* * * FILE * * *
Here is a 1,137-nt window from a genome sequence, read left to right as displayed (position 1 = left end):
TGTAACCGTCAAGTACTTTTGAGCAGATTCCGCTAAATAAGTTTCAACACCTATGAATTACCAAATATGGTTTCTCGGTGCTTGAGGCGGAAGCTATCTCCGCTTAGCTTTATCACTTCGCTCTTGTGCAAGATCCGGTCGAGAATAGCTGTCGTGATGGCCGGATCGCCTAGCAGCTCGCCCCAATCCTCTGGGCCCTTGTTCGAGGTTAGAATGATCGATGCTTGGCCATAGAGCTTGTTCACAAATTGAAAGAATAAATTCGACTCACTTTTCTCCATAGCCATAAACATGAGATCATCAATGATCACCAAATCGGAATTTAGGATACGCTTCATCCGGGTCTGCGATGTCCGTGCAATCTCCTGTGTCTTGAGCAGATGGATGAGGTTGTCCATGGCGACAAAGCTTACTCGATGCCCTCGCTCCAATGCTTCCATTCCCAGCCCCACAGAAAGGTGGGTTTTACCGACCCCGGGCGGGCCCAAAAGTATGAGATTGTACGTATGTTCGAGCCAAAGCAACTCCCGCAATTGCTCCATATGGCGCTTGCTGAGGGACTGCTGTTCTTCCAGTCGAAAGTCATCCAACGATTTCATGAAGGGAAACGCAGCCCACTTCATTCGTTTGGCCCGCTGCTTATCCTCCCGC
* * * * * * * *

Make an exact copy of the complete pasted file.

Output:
Here is a 1,137-nt window from a genome sequence, read left to right as displayed (position 1 = left end):
TGTAACCGTCAAGTACTTTTGAGCAGATTCCGCTAAATAAGTTTCAACACCTATGAATTACCAAATATGGTTTCTCGGTGCTTGAGGCGGAAGCTATCTCCGCTTAGCTTTATCACTTCGCTCTTGTGCAAGATCCGGTCGAGAATAGCTGTCGTGATGGCCGGATCGCCTAGCAGCTCGCCCCAATCCTCTGGGCCCTTGTTCGAGGTTAGAATGATCGATGCTTGGCCATAGAGCTTGTTCACAAATTGAAAGAATAAATTCGACTCACTTTTCTCCATAGCCATAAACATGAGATCATCAATGATCACCAAATCGGAATTTAGGATACGCTTCATCCGGGTCTGCGATGTCCGTGCAATCTCCTGTGTCTTGAGCAGATGGATGAGGTTGTCCATGGCGACAAAGCTTACTCGATGCCCTCGCTCCAATGCTTCCATTCCCAGCCCCACAGAAAGGTGGGTTTTACCGACCCCGGGCGGGCCCAAAAGTATGAGATTGTACGTATGTTCGAGCCAAAGCAACTCCCGCAATTGCTCCATATGGCGCTTGCTGAGGGACTGCTGTTCTTCCAGTCGAAAGTCATCCAACGATTTCATGAAGGGAAACGCAGCCCACTTCATTCGTTTGGCCCGCTGCTTATCCTCCCGC